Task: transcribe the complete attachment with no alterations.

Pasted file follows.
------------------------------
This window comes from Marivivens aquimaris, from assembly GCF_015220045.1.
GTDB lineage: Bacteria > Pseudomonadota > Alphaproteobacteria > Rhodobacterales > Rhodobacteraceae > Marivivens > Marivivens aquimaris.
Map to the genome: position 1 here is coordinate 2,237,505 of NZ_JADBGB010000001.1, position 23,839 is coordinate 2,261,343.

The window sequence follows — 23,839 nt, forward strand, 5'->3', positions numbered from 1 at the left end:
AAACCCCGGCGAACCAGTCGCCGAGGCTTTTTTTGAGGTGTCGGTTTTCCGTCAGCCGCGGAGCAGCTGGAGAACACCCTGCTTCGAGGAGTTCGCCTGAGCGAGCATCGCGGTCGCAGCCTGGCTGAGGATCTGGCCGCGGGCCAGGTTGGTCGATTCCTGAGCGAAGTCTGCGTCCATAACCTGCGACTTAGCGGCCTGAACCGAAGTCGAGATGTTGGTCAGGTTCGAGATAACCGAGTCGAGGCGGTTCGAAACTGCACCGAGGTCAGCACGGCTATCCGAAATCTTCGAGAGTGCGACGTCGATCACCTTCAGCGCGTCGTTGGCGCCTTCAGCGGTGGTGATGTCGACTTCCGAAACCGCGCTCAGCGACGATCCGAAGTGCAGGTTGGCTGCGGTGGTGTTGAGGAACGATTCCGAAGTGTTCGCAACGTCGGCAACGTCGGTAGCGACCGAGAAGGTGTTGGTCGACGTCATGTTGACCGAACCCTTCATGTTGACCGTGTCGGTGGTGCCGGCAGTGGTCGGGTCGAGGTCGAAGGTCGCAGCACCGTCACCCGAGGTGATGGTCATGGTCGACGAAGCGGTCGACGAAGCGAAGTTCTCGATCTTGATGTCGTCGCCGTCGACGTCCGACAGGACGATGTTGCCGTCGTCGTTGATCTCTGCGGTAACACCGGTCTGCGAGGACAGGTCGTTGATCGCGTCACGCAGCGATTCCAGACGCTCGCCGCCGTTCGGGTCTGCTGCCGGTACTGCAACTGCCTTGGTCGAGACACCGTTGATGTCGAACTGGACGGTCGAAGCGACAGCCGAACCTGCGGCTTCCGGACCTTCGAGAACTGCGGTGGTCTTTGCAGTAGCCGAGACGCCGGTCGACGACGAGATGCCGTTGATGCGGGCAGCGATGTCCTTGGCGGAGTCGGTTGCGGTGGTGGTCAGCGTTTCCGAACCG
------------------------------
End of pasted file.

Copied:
This window comes from Marivivens aquimaris, from assembly GCF_015220045.1.
GTDB lineage: Bacteria > Pseudomonadota > Alphaproteobacteria > Rhodobacterales > Rhodobacteraceae > Marivivens > Marivivens aquimaris.
Map to the genome: position 1 here is coordinate 2,237,505 of NZ_JADBGB010000001.1, position 23,839 is coordinate 2,261,343.

The window sequence follows — 23,839 nt, forward strand, 5'->3', positions numbered from 1 at the left end:
AAACCCCGGCGAACCAGTCGCCGAGGCTTTTTTTGAGGTGTCGGTTTTCCGTCAGCCGCGGAGCAGCTGGAGAACACCCTGCTTCGAGGAGTTCGCCTGAGCGAGCATCGCGGTCGCAGCCTGGCTGAGGATCTGGCCGCGGGCCAGGTTGGTCGATTCCTGAGCGAAGTCTGCGTCCATAACCTGCGACTTAGCGGCCTGAACCGAAGTCGAGATGTTGGTCAGGTTCGAGATAACCGAGTCGAGGCGGTTCGAAACTGCACCGAGGTCAGCACGGCTATCCGAAATCTTCGAGAGTGCGACGTCGATCACCTTCAGCGCGTCGTTGGCGCCTTCAGCGGTGGTGATGTCGACTTCCGAAACCGCGCTCAGCGACGATCCGAAGTGCAGGTTGGCTGCGGTGGTGTTGAGGAACGATTCCGAAGTGTTCGCAACGTCGGCAACGTCGGTAGCGACCGAGAAGGTGTTGGTCGACGTCATGTTGACCGAACCCTTCATGTTGACCGTGTCGGTGGTGCCGGCAGTGGTCGGGTCGAGGTCGAAGGTCGCAGCACCGTCACCCGAGGTGATGGTCATGGTCGACGAAGCGGTCGACGAAGCGAAGTTCTCGATCTTGATGTCGTCGCCGTCGACGTCCGACAGGACGATGTTGCCGTCGTCGTTGATCTCTGCGGTAACACCGGTCTGCGAGGACAGGTCGTTGATCGCGTCACGCAGCGATTCCAGACGCTCGCCGCCGTTCGGGTCTGCTGCCGGTACTGCAACTGCCTTGGTCGAGACACCGTTGATGTCGAACTGGACGGTCGAAGCGACAGCCGAACCTGCGGCTTCCGGACCTTCGAGAACTGCGGTGGTCTTTGCAGTAGCCGAGACGCCGGTCGACGACGAGATGCCGTTGATGCGGGCAGCGATGTCCTTGGCGGAGTCGGTTGCGGTGGTGGTCAGCGTTTCCGAACCG